Philip Mould & Company are committed to helping perceptive new collectors who maybe looking to start a collection, or expand an existing collection into new realms and genres. This considered collection combines a curated selection of Portrait Miniatures by top tier miniaturists with Modern British works on paper by innovative Modern Masters.
This month Portrait Miniatures Consultant, Emma Rutherford, shares her new additions to the New Collectors collection.
The two portrait miniatures in the spotlight here are very different types of representations of statesmen, both central figures in the history of the United States. Throughout the course of the eighteenth century, many portrait miniatures travelled from Europe with families settling in the US; as did, on occasion, the artists who painted them. The most successful artists in the final decades of this period were mainly those born and trained in England or Ireland, including Dublin-born John Ramage (c.1748-1802) who painted George Washington (1732-1799). Demand for miniatures was high enough for artists to set up studios and take on apprentices, which in the early nineteenth century resulted in the evolution of a 'uniquely American' style as artists collaborated in the artistic capital of New York.
Culturally, just as in England, portrait miniatures were central in the mourning process in late eighteenth and nineteenth century America. Before the invention of affordable photographs, the image of a loved one was preserved in a miniature, usually considered the most private and cherished of portraits. Adapted from a sketch by Gilbert Stuart (1755-1828), later worked up by Thomas Sully (1783-1872) [fig.2], this tiny portrait of Washington was likely commissioned by its original owner as part of the outpouring of grief that followed the death of the great statesman in 1799 [fig.3].
In the two decades prior to the American Revolution, it was Benjamin Franklin who was the world’s most famous American. In contrast to the portrait of Washington, this portrait of Franklin by the Swedish artist Lorentz Sparrgren was painted during the sitter’s lifetime, in January 1786 [fig. 4]. Like the Washington miniature, Sparrgren has relied on an earlier portrait for his version [fig. 5].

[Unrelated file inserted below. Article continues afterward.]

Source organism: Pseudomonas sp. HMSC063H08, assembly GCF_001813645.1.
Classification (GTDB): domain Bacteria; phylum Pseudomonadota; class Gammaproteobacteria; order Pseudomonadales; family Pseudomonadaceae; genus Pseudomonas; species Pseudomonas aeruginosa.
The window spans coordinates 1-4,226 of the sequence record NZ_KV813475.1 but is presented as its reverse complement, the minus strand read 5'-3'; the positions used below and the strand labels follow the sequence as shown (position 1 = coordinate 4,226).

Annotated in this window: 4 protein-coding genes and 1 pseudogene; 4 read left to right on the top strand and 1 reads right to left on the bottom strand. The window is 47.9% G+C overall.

The original portraits of Franklin by the French artist Joseph-Siffred Duplessis (taken in Paris) followed the ‘warts and all’ school of portraiture and showed the colonial diplomat as a true ‘man of the people’, dressed simply and shown in a relaxed pose. The resulting image has become one of the touchstones of modern political portraiture (and the current ‘face’ of America’s hundred-dollar bill) [Fig.6]. Franklin himself was aware of how recognisable he was, as he commented to his daughter, Sally Bache: “The numbers sold are incredible. These, with the pictures, busts, and prints (of which copies upon copies are spread everywhere), have made your father’s face as well-known as that of the moon”.
The widely disseminated portrait of Franklin clearly reached Sweden in the 1780s, where Sparrgren was still under apprenticeship at the Stockholm Academy. In contrast to the enlightenment movement sweeping France and neighbouring countries, the Swedish king, Gustav III was busy undoing ‘The Age of Freedom’ that had preceded his rule. His politics were unstable, and in the mid 1780s he put into effect social reforms that belonged to more to enlightened despotism than the enlightenment. Perhaps Sparrgren was commissioned to paint the portrait of Franklin by a disgruntled Swedish citizen, hoping that the independence granted to America, and the hoped-for liberation from Royal oppression in France, could soon be Sweden’s freedom too.
 E. Shushan describes this progression in ‘How America found its face: Portrait miniatures in the New Republic’, The Magazine Antiques, November 2012.
 For a full discussion of mourning miniatures in America see R. Jaffee Frank, Love and Loss: American Portrait and Mourning Miniatures, New Haven, Yale, 2000.
 W. Isaacson, Benjamin Franklin: An American Life, New York 2003, p. 327.